Since no group can include everyone, there’s no reason why the particular interests of a group of rural Baptists must align and work in lockstep with a coterie of cosmopolitan pagan lesbians. But these poles-apart groups can coexist if the number of public goods they are required to share is made as low as possible. Baptists may take care of Baptists, but still respect pagan lesbians’ rights to independence, while those goddess-worshiping homosexuals can form their communities and mutual aid societies and also allow Baptists to live in peace, respecting only the limited rights to freedom of the Baptists.

But the Democrats’ have embraced a chimera, where all groups must contribute to the well-being, robustly defined, of all other groups, leaving scant room for independent action. Baptists must not only defend pagans’ and LGBTQ nonbelievers’ rights, they must pay for those groups’ abortions and sex changes and, insult to injury, allow the heathens into their communities. That is integral to the Democrats’ “inclusionism”: forced inclusion. 

That coercion is one-sided, though: no gays and pagans are made to follow and accept the rites of Baptists. And this breeds reaction against the Democrats’ “inclusionism.”

Epstein is, apparently, ignorant of all that. Or merely blinded to it. The idea that a free society can incorporate diversity by reducing the purview of government is lost on him.

Understandable, though, since it is usually lost on conservatives too, so reactionary and unimaginative are they. Hence their pet “nationalist” projects, where the idea is to jigger with culture to support a robust nation-state. 

This is why some of us nones prefer liberty to nationalism as well as liberty over socialism, “inclusionism” and “globalism.”

In this article, Epstein is reviewing a book by Ryan Burge, a Baptist preacher and professor of political science at Eastern Illinois University, who, Epstein tells us, “has recently gained a following among atheists like me.” Burge’s book is titled The Nones: Where They Came From, Who They Are, and Where They Are Going, and it may actually be good, for all I know — but going by Epstein’s review, I doubt it.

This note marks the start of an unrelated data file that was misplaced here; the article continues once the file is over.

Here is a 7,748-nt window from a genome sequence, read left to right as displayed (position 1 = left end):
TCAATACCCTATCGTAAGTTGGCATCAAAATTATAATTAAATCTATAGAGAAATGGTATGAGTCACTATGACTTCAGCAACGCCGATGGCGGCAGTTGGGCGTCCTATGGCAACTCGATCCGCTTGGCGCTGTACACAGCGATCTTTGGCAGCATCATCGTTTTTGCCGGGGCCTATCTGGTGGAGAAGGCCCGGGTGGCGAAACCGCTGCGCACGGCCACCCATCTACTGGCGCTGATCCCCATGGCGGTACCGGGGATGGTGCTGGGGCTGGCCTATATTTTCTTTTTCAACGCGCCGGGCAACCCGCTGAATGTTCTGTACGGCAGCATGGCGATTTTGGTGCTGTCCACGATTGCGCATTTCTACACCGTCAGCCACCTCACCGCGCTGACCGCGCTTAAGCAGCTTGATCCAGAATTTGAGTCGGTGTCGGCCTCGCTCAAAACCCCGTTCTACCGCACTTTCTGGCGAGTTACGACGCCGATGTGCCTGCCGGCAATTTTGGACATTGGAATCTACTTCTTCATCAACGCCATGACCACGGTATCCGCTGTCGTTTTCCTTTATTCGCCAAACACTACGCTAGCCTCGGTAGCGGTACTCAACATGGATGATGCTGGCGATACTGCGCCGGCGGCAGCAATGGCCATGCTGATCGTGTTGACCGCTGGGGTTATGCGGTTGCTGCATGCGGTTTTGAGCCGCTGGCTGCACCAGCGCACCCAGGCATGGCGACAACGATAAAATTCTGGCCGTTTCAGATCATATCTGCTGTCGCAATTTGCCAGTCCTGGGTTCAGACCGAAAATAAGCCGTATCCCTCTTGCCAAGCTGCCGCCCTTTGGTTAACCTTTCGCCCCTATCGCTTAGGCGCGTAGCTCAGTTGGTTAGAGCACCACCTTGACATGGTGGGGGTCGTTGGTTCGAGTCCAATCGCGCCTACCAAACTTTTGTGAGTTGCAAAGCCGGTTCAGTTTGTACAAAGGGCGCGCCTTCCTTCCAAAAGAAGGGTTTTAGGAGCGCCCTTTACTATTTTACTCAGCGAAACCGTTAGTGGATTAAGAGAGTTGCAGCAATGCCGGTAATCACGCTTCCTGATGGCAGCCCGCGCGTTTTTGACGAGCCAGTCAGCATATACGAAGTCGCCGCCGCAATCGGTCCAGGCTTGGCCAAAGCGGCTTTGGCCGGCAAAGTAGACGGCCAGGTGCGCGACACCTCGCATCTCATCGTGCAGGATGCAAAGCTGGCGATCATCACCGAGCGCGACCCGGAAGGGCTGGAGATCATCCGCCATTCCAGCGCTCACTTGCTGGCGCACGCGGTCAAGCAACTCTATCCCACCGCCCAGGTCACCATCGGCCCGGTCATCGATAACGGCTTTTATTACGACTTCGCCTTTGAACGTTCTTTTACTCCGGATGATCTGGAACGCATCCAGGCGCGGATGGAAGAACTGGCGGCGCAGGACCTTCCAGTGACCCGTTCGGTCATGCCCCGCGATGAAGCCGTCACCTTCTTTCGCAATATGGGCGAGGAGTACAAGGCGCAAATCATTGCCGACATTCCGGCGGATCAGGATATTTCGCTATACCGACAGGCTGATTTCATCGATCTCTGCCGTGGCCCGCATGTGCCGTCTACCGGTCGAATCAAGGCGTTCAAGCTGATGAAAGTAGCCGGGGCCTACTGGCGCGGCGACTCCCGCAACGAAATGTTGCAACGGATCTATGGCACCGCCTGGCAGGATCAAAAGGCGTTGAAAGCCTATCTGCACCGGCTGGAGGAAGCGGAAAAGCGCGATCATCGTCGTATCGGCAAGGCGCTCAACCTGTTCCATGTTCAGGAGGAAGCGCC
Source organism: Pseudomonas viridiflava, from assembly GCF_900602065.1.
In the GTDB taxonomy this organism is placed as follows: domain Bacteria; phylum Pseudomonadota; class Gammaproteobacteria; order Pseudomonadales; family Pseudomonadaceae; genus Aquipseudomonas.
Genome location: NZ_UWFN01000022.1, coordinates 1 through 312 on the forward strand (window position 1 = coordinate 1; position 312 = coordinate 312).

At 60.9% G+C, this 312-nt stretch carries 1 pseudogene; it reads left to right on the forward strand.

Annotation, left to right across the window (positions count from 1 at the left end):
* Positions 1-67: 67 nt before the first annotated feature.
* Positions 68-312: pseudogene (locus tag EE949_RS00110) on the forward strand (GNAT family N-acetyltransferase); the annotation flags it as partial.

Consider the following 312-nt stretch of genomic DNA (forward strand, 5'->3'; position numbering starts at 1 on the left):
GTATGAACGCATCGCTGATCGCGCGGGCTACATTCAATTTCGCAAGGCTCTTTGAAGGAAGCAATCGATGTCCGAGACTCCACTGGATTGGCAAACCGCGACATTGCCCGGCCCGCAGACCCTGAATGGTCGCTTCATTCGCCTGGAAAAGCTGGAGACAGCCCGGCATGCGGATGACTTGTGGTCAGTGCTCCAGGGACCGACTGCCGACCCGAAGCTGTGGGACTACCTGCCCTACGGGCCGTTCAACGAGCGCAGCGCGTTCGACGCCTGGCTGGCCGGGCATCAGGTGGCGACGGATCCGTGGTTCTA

For Epstein concludes quoting the author: “‘Think about the rise of the nones,’ Burge writes, waxing homiletic, ‘the same way as globalization. In both cases, the same cold, hard fact is true: We cannot stop it.’” But “globalization” is one of those words like “multiculturalism” that does not mean what its users think it means. 

“Globalization” could be a good term for increasing freedom of movement and trade. But in Democrats’ hands (and in the hands of socialists and socialist-adjacents) it’s a synonym for political internationalism, a “globalism” that means subsidization of Third World immigration into First World countries, domination of regional institutions by multinational corporations, and ever-increasing calls for world state governance, starting with forcing separate states to adopt identical laws and regulatory schemes. 

Similarly, many people think “multiculturalism” is merely respect for a diversity of cultures. No. That’s not how Democrats use the term in the context of their policies. Multiculturalism is the attempt to use increasing numbers of cultural interest groups to feed at the trough of the State, effectively ramping up wealth transfer schemes to socialist levels. 

Epstein thinks his Democrats should acknowledge The Nones formally, thereby pushing (though he doesn’t say it, of course) forced inclusion. But in so doing they must exclude those Nones and religious believers who think what they are doing is inherently unstable and deeply immoral. Smarter schemers than he know this, and they are in power, trying to fool Americans into thinking that the current crop of pseudo-inclusionists are more traditionally religious than they are. 

I suspect this will all end badly. But to understand why, do not consult this particular Harvard “chaplain.” He doesn’t believe in God, but he really, really does “believe” in The State. Perhaps to his credit, he’s not smart enough to be deceitful about it. He thinks that were people honest, we could all get along as “we” ramp up technocracy to the extreme that our elites really, really yearn for. He is wrong. Success for this forced inclusion can only be a form of totalitarianism the likes of which past madmen have only imagined.

In his piece, Epstein paraphrases a Voltaire quip, the one about common sense not being so common. He should have quoted a different Voltaire witticism: “If God did not exist, it would be necessary to invent Him.” Epstein does not believe in any god. But he feels that itch. So he supports a final revolution to usher in the Super State of his dreams, perhaps not realizing how this Leviathan must wind up serving as a god far more jealous and enraged than YHWH. His politics follow closely from this desire for a deity. It is painful to read such naivety.

Bakunin riffed on Voltaire by saying that “if God did exist, it would be necessary to destroy him.” I’ve always been a bit iffy about that, but if Epstein’s god arises, killing it would be necessary indeed. And we can be assured: Epstein will rise to defend to his death his right to impose It upon us all.

twv